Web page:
Latest Moral Panic: No, TikTok Probably Isn't Giving Teenage Girls Tourette Syndrome
from the not-sure-it-works-that-way dept
If you recall, the U.S. spent much of 2020 freaking out about TikTok’s threat to privacy, while oddly ignoring that the company’s privacy practices are pretty much the international norm (and ignoring a whole lot of significantly worse online security and privacy problems we routinely do nothing about). More recently there was another moral panic over the idea that TikTok was turning children into immoral thieving hellspawn as part of the Devious licks meme challenge.
Now, one initial report by the Wall Street Journal has alleged that teen girls are watching so many TikToks by other girls with Tourette Syndrome, they’re developing tics. The idea that you can develop an entirely new neurological condition by watching short form videos sounds like quite a stretch, but the claim has already bounced around the news ecosystem for much of the year:
” Chailyn Thorne, 18, suffers from tics, some of them so severe that she feels paralyzed. The uncontrollable movements and sounds even put the Arkansas teen in a hospital bed…It?s not something she was born with, however. Thorne may have developed the tics in response to TikTok.
May have indeed. Some experts have added fuel to the fire by claiming the link between TikTok and tics is a valid one:
“John Piacentini, director of the UCLA Child OCD, Anxiety, and Tic Disorders Clinic and Tourette Association Center of Excellence, recently co-published several papers on the topic, and he says the girls? symptoms are real.
?They?re seeing all these influencers that appear to have very robust and happy lives, and Tourette?s becomes contagious in some ways,? Piacentini said.
He added that mimicking behaviors is ?a natural phenomenon,? but ?the scope and the scale is beyond anything we?ve ever seen before.?
There are, of course, a few problems here. First, obviously, correlation does not equal causation, and you’d want a broader peer-reviewed study showing a direct link before claiming there’s a direct link. Secondly, I’ve been a journalist long enough, and talked to enough academics and niche experts, to know you can find an expert or academic to support pretty much any theory that exists (a huge number of academics at major schools believe 5G is a huge threat to human health, for example, despite no hard evidence that’s actually true). But one-off beliefs by experts don’t automatically make something true.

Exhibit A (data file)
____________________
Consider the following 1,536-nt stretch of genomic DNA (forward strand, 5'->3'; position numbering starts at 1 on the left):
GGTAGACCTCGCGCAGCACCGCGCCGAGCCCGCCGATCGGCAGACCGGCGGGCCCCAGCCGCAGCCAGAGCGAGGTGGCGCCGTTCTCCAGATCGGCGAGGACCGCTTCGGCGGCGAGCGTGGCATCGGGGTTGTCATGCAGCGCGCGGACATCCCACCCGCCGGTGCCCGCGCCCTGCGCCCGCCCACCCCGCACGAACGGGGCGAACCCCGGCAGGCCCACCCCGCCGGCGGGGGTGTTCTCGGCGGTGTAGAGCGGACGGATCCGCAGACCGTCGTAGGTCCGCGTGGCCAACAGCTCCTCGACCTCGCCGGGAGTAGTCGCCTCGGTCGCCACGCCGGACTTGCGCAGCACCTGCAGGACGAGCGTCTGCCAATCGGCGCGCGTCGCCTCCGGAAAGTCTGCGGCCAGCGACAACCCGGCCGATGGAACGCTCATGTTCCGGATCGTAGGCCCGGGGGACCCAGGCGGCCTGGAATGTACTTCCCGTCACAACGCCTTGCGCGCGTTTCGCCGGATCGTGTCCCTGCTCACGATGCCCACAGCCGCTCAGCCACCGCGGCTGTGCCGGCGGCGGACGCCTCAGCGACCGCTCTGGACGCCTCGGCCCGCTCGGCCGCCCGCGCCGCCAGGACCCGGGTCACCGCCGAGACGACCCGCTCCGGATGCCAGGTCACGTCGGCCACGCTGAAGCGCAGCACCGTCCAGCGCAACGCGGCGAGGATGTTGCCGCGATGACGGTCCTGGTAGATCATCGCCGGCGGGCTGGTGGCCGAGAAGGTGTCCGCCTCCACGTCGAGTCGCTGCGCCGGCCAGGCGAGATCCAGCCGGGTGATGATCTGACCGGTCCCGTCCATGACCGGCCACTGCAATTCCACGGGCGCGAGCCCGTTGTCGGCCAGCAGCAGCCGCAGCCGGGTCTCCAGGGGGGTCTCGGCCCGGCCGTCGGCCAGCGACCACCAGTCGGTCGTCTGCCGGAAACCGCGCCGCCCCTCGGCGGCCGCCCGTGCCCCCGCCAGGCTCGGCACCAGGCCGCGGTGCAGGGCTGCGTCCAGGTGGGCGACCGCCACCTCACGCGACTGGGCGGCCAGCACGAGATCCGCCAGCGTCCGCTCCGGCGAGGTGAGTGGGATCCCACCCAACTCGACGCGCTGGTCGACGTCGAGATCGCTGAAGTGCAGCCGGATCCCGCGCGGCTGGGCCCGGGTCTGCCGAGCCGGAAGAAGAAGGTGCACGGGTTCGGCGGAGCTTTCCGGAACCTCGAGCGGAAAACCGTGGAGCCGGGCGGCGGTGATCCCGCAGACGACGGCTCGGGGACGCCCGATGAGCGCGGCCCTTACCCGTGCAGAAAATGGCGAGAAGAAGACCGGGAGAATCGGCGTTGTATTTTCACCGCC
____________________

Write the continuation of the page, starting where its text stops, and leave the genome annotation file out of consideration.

As Snopes notes, the actual source of the claims (two editorials) indicate that while there has been an uptick in referrals for such disorders, there hasn’t been a corresponding uptick in diagnoses. Most but not all of the teens referred had watched TikTok in the months leading up to their initial diagnoses, but given TikTok’s popularity among teen girls that’s not proof of much. Most of the teens had also been diagnosed with anxiety and depression, which, while frequent co-diagnoses with Tourette, again isn’t proof of anything since anxiety and depression are increasingly common during the pandemic.
In other words, the link here is pretty shaky. There are a number of popular teen influencers with tics, and this popularity may just be driving awareness of the disorder, driving teens to seek referrals for disorders they previously may not have known even existed. That would mean that TikTok is potentially acting as a net positive by bringing awareness and exposure that allows younger folks to get the help and sympathy they need. It’s also possible anxious or depressed teens, trying to navigate a brutal pandemic, are easily suggestible and are seeking connection through a form of mimicry they’re not aware they’re even doing.
In other words, there’s a lot of nuance here that the press — designed from the ground up to seek out ad engagement over sometimes complicated or boring reality — isn’t going to be particularly clear on. As a result, the idea that “TikTok causes Tourette” will be the takeaway for many, despite the fact there’s no research actually showing this to be true.